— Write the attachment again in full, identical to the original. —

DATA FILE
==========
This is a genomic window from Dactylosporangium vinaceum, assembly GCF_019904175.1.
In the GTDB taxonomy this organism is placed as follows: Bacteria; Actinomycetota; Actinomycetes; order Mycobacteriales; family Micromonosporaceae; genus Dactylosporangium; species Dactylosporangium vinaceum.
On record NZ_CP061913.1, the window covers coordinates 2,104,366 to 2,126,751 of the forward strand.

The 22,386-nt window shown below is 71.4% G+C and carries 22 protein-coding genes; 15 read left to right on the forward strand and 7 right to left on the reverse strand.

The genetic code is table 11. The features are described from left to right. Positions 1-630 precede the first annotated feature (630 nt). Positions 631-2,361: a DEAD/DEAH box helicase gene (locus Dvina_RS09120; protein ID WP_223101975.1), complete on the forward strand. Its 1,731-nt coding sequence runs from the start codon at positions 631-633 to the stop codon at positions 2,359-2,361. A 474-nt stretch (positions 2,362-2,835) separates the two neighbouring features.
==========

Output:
This is a genomic window from Dactylosporangium vinaceum, assembly GCF_019904175.1.
In the GTDB taxonomy this organism is placed as follows: Bacteria; Actinomycetota; Actinomycetes; order Mycobacteriales; family Micromonosporaceae; genus Dactylosporangium; species Dactylosporangium vinaceum.
On record NZ_CP061913.1, the window covers coordinates 2,104,366 to 2,126,751 of the forward strand.

The 22,386-nt window shown below is 71.4% G+C and carries 22 protein-coding genes; 15 read left to right on the forward strand and 7 right to left on the reverse strand.

The genetic code is table 11. The features are described from left to right. Positions 1-630 precede the first annotated feature (630 nt). Positions 631-2,361: a DEAD/DEAH box helicase gene (locus Dvina_RS09120; protein ID WP_223101975.1), complete on the forward strand. Its 1,731-nt coding sequence runs from the start codon at positions 631-633 to the stop codon at positions 2,359-2,361. A 474-nt stretch (positions 2,362-2,835) separates the two neighbouring features.